“A great corporate citizen welcomes people from all walks of life.”
2 August 2012
Article by Bellinda Parkes
The Sydney Morning Herald
Hundreds of thousands of people go to work each week at Coles or Woolworths stores across the country. Statistically, however, few of them have been indigenous Australians.
In the past few years, both supermarket giants have taken steps to better represent the communities they serve by introducing employment programs and strategies to welcome Aboriginal and Torres Strait Islander people into their teams.
The store development and operations manager at Coles, Stuart Machin, says understanding and respecting cultural differences is central to ensuring a program’s success. “A great corporate citizen welcomes people from all walks of life,” he says. “At the same time, you want to have the best people, and to do that you have to build the foundations of cultural understanding and awareness.”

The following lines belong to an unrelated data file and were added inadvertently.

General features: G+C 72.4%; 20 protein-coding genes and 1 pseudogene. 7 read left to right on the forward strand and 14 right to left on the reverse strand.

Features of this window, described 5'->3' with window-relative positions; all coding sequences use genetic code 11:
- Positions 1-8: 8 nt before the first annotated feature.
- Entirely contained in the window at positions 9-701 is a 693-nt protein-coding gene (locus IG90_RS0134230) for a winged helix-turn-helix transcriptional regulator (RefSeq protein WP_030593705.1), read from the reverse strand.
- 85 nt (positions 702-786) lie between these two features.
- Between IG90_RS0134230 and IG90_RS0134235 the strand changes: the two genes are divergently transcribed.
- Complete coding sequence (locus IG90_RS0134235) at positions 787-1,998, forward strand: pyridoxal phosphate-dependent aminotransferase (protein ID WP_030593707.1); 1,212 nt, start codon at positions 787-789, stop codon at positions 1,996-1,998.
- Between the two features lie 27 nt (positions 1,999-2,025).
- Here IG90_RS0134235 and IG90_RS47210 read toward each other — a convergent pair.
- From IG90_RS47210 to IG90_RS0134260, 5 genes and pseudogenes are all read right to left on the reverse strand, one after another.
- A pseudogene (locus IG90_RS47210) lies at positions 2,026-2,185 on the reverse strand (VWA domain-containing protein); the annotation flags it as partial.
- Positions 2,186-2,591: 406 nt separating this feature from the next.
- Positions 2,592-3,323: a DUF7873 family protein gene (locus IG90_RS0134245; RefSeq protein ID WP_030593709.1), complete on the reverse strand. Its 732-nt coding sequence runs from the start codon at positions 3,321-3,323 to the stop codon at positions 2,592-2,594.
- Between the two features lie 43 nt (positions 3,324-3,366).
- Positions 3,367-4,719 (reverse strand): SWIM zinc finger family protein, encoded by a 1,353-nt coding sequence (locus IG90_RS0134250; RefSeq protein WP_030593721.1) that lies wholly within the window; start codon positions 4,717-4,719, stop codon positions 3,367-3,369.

Coles not only runs an indigenous employment program – which includes pre-employment preparation and personal mentoring – it also implements cultural awareness training for non-indigenous team leaders.
Machin says three years ago, Coles employed 65 people identifying as Aboriginal or Torres Strait Islander. It now employs 800.
Retention rates at the retailer are higher for indigenous employees than non-indigenous staff. And Machin is passionate about improving indigenous employment statistics.
“The latest census data out in 2012 showed the indigenous population has increased by 20 per cent and they represent 2.5 percent of all Australians,” Machin says. “Businesses should look at their own origins and reflect whether their organisation represents Australia’s diverse population.”